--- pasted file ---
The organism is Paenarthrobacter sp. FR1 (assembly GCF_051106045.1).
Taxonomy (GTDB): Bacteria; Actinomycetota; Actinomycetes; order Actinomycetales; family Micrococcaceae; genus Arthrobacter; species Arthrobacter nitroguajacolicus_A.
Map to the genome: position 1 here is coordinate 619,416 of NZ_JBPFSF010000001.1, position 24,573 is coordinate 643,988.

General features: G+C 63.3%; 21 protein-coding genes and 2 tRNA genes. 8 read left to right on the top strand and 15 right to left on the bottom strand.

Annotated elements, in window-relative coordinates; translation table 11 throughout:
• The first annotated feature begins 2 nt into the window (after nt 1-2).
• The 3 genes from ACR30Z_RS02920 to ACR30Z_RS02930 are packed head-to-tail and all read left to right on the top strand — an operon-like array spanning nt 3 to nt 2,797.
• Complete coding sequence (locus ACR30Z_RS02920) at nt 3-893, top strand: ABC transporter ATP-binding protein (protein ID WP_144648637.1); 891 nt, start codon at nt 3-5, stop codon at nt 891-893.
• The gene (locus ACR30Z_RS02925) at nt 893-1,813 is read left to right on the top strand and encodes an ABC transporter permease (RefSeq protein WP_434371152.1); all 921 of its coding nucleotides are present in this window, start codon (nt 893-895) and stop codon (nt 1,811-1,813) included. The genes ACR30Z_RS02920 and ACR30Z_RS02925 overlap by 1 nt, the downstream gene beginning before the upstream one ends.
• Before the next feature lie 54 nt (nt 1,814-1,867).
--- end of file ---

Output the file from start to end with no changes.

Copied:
The organism is Paenarthrobacter sp. FR1 (assembly GCF_051106045.1).
Taxonomy (GTDB): Bacteria; Actinomycetota; Actinomycetes; order Actinomycetales; family Micrococcaceae; genus Arthrobacter; species Arthrobacter nitroguajacolicus_A.
Map to the genome: position 1 here is coordinate 619,416 of NZ_JBPFSF010000001.1, position 24,573 is coordinate 643,988.

General features: G+C 63.3%; 21 protein-coding genes and 2 tRNA genes. 8 read left to right on the top strand and 15 right to left on the bottom strand.

Annotated elements, in window-relative coordinates; translation table 11 throughout:
• The first annotated feature begins 2 nt into the window (after nt 1-2).
• The 3 genes from ACR30Z_RS02920 to ACR30Z_RS02930 are packed head-to-tail and all read left to right on the top strand — an operon-like array spanning nt 3 to nt 2,797.
• Complete coding sequence (locus ACR30Z_RS02920) at nt 3-893, top strand: ABC transporter ATP-binding protein (protein ID WP_144648637.1); 891 nt, start codon at nt 3-5, stop codon at nt 891-893.
• The gene (locus ACR30Z_RS02925) at nt 893-1,813 is read left to right on the top strand and encodes an ABC transporter permease (RefSeq protein WP_434371152.1); all 921 of its coding nucleotides are present in this window, start codon (nt 893-895) and stop codon (nt 1,811-1,813) included. The genes ACR30Z_RS02920 and ACR30Z_RS02925 overlap by 1 nt, the downstream gene beginning before the upstream one ends.
• Before the next feature lie 54 nt (nt 1,814-1,867).